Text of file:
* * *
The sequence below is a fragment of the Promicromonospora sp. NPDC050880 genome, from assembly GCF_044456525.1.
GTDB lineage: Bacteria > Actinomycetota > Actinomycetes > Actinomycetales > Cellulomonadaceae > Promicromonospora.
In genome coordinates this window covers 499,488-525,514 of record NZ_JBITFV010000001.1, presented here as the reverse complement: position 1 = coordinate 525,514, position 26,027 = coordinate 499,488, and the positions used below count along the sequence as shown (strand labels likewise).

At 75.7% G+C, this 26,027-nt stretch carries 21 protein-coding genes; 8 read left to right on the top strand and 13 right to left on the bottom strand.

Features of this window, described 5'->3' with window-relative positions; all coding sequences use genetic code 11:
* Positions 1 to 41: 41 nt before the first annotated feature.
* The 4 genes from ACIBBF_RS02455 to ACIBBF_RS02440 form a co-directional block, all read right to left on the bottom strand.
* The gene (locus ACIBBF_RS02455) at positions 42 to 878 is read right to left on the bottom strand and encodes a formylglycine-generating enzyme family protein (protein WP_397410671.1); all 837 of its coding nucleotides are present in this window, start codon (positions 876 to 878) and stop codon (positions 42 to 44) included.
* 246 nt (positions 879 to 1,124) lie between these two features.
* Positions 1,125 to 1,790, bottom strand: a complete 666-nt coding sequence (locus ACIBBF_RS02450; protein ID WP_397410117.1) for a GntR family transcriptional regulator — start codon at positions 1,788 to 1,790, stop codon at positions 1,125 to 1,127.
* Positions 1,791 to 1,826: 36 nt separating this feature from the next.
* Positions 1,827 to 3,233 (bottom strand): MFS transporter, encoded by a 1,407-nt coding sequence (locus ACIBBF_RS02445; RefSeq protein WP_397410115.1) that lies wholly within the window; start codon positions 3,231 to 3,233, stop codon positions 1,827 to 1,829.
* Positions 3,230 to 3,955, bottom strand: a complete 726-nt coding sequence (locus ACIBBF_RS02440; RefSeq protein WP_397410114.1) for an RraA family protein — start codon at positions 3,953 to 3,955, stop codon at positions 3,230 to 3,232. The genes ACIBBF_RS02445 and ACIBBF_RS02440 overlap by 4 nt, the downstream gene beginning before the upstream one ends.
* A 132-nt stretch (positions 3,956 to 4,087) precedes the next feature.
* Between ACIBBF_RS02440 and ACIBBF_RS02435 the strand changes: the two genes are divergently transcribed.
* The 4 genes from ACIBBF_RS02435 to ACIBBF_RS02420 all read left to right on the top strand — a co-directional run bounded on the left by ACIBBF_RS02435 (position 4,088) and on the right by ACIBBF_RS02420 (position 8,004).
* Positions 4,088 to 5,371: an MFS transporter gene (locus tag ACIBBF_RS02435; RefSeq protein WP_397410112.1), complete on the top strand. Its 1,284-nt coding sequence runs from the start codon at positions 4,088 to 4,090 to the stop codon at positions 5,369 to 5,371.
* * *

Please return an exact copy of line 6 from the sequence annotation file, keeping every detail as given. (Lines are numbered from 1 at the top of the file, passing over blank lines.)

* Positions 1 to 41: 41 nt before the first annotated feature.